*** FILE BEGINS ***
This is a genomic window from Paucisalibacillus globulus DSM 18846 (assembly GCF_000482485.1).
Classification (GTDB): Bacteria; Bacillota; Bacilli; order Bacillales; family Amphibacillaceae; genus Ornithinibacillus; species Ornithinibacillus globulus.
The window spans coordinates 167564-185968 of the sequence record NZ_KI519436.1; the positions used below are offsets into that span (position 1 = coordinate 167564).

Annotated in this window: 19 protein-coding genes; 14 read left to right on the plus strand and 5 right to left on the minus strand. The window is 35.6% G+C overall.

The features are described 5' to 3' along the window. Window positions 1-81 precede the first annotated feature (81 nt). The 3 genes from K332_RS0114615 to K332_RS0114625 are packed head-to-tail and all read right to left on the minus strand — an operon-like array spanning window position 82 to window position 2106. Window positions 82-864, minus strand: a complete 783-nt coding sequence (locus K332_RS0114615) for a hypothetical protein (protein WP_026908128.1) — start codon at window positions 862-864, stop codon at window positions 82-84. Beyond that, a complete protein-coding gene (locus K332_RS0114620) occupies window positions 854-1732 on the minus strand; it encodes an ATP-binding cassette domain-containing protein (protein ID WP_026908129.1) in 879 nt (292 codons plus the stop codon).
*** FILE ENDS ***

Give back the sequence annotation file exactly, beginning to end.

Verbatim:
This is a genomic window from Paucisalibacillus globulus DSM 18846 (assembly GCF_000482485.1).
Classification (GTDB): Bacteria; Bacillota; Bacilli; order Bacillales; family Amphibacillaceae; genus Ornithinibacillus; species Ornithinibacillus globulus.
The window spans coordinates 167564-185968 of the sequence record NZ_KI519436.1; the positions used below are offsets into that span (position 1 = coordinate 167564).

Annotated in this window: 19 protein-coding genes; 14 read left to right on the plus strand and 5 right to left on the minus strand. The window is 35.6% G+C overall.

The features are described 5' to 3' along the window. Window positions 1-81 precede the first annotated feature (81 nt). The 3 genes from K332_RS0114615 to K332_RS0114625 are packed head-to-tail and all read right to left on the minus strand — an operon-like array spanning window position 82 to window position 2106. Window positions 82-864, minus strand: a complete 783-nt coding sequence (locus K332_RS0114615) for a hypothetical protein (protein WP_026908128.1) — start codon at window positions 862-864, stop codon at window positions 82-84. Beyond that, a complete protein-coding gene (locus K332_RS0114620) occupies window positions 854-1732 on the minus strand; it encodes an ATP-binding cassette domain-containing protein (protein ID WP_026908129.1) in 879 nt (292 codons plus the stop codon).